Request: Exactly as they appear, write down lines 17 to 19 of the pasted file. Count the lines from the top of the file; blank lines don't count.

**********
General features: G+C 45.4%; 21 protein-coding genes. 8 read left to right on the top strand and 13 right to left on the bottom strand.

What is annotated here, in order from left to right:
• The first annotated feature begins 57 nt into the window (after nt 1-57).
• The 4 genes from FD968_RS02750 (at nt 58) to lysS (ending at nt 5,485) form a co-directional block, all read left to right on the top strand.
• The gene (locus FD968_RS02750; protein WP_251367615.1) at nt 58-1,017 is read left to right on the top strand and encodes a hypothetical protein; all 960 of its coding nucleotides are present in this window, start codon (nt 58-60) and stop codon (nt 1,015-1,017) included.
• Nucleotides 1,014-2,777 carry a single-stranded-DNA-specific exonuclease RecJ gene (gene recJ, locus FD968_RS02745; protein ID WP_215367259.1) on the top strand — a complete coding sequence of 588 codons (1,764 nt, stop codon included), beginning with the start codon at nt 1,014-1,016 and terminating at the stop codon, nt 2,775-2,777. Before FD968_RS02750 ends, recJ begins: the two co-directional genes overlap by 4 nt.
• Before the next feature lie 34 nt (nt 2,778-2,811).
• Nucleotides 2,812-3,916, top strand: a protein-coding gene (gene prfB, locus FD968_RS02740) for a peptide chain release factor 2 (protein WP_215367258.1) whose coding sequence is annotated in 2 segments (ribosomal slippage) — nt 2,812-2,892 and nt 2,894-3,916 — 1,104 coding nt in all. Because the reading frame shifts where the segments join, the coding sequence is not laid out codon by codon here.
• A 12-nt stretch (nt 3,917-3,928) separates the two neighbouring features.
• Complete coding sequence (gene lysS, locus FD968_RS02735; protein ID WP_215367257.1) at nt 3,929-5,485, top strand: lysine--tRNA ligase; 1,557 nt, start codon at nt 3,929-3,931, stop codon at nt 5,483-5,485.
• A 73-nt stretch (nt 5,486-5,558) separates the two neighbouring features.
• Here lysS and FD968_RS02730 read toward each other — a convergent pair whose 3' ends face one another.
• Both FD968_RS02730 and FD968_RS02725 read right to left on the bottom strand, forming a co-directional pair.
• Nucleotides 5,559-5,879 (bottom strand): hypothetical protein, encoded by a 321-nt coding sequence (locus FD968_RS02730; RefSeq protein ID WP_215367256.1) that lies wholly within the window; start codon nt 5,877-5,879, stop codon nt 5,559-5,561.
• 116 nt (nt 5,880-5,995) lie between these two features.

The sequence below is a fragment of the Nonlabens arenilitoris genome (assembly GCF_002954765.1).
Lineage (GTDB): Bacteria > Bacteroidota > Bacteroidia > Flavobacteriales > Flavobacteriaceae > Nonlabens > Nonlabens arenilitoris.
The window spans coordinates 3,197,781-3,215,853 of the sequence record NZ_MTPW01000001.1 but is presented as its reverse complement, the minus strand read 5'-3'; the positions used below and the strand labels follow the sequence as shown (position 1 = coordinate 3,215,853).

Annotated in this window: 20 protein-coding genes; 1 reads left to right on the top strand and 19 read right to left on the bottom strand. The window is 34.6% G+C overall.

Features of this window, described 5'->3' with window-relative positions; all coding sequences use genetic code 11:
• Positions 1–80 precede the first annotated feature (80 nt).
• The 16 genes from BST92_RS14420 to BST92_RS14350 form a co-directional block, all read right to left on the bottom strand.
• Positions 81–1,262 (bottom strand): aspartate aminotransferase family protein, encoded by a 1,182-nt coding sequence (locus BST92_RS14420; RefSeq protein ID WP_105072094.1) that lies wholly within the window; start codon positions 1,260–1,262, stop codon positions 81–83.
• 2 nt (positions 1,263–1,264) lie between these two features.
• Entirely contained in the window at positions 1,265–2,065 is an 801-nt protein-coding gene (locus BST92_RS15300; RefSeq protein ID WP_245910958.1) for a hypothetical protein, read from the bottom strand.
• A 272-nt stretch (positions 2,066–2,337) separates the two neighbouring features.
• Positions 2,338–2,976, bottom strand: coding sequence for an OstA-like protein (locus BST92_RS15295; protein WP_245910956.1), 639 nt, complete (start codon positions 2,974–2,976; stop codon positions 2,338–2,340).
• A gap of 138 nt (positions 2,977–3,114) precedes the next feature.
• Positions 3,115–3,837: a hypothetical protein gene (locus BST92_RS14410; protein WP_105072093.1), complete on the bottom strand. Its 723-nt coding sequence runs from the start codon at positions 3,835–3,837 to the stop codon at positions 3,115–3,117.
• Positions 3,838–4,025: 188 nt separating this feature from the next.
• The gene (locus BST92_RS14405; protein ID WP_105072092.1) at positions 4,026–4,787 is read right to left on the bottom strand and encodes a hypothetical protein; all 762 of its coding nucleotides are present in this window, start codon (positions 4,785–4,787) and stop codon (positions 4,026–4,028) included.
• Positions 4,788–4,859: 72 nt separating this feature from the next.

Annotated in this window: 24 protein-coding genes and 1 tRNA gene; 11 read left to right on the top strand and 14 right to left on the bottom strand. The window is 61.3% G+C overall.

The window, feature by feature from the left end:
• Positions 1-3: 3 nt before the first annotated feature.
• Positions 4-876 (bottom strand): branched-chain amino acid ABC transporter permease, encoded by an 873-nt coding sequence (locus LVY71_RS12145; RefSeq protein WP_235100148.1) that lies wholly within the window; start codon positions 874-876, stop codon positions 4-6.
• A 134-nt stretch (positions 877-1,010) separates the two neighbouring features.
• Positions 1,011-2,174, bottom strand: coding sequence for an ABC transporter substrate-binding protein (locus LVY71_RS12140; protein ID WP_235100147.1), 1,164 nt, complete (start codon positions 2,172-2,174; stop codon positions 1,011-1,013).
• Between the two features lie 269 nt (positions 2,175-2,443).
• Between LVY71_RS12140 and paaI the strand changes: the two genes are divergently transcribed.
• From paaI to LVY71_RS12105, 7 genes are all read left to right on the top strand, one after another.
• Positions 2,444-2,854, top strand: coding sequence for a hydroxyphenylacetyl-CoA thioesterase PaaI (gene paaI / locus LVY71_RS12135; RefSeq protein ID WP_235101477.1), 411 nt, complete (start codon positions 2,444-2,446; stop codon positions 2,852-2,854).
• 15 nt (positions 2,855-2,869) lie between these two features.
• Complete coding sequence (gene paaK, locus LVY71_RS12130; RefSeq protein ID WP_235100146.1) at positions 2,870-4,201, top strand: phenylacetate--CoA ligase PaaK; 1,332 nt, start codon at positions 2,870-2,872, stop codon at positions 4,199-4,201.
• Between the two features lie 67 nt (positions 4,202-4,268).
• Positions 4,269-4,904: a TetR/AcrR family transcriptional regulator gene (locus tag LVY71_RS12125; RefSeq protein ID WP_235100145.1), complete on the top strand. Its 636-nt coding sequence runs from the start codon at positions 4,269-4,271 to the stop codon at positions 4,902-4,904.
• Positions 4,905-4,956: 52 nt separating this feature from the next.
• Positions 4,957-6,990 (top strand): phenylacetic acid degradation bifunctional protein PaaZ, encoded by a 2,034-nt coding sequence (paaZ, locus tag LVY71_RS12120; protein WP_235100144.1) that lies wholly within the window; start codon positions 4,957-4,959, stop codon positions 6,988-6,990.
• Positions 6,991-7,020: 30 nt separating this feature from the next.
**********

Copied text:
Lineage (GTDB): Bacteria > Bacteroidota > Bacteroidia > Flavobacteriales > Flavobacteriaceae > Nonlabens > Nonlabens arenilitoris.
The window spans coordinates 3,197,781-3,215,853 of the sequence record NZ_MTPW01000001.1 but is presented as its reverse complement, the minus strand read 5'-3'; the positions used below and the strand labels follow the sequence as shown (position 1 = coordinate 3,215,853).

Annotated in this window: 20 protein-coding genes; 1 reads left to right on the top strand and 19 read right to left on the bottom strand. The window is 34.6% G+C overall.